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The Bull Market Roars into the 20's


· Market charges to new highs, as the S&P 500 ended the year at 3230.78, up 2.86% for the month of December and 28.88% for 2019. The Dow Jones closed at 28,534.44, up 1.74% in December and a gain of 22.34% for the year.

· The S&P 500 ended the decade up 256% (total return) for the last 10 years, with an annualized return of 15.27% (total return), leaving the recession and doom mongers scrambling for a hint of a chaos.

· Key catalysts for the late-year surge were the tariff truce with China and the Fed putting its pen down and staying put on interest rates.

· Technology, Communication Services and Financials led all sectors in 2019.

· Small recovery in bond yields calmed the bond market.

· Nice recovery in European and Emerging Market stocks late in the year as they paralleled the U.S. spike, but they are still undervalued compared to the U.S. market on a longer-term basis, but also more fragile than our stock market.

· Election rhetoric is heating up as the Democrats scramble to find an identity and a candidate. This will weigh more on the market next year depending on how their scale sways (overly progressive vs. moderate).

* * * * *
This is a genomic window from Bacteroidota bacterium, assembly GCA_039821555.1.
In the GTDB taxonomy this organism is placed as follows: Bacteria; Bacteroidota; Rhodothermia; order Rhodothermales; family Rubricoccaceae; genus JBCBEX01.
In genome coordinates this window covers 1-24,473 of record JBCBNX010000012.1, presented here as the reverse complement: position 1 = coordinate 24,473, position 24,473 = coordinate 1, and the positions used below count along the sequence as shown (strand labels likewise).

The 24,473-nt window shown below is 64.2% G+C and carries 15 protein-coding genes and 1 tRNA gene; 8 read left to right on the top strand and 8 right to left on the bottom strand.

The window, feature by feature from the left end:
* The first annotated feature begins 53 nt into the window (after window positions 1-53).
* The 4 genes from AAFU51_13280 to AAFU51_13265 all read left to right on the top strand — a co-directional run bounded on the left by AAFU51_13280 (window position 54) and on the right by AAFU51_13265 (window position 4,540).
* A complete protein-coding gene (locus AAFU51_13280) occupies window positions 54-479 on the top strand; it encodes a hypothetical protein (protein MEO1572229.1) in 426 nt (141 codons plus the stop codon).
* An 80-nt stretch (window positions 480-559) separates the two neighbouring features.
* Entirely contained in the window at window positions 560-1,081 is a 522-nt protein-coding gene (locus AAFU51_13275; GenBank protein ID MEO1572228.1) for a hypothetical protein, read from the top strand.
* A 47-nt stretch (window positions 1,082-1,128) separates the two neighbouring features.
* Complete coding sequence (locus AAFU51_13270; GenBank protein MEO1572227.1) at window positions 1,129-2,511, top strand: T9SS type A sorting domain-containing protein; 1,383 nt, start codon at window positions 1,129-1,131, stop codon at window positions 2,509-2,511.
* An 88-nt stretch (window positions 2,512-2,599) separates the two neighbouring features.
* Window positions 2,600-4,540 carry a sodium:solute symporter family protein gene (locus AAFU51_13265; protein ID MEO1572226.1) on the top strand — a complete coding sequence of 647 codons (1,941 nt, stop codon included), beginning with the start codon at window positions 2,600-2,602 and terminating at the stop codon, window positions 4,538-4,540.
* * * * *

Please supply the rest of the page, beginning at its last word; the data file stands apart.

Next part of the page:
· Gold and some of the other metals had a good year as they were targeted as a safe haven during the volatile summer months when the tariff threats rose.

· 2019 will also be known as the most highly anticipated IPO market that created many overvalued newbies that quickly got lower valuations and toppled, led by UBER the most expensive company.

· PE ratio for the market is slightly high, above 20%, but it’s not that overvalued since we are in a low rate environment. We will need to see a recovery in earnings growth in the 5-10% range in order to keep the ratio in line.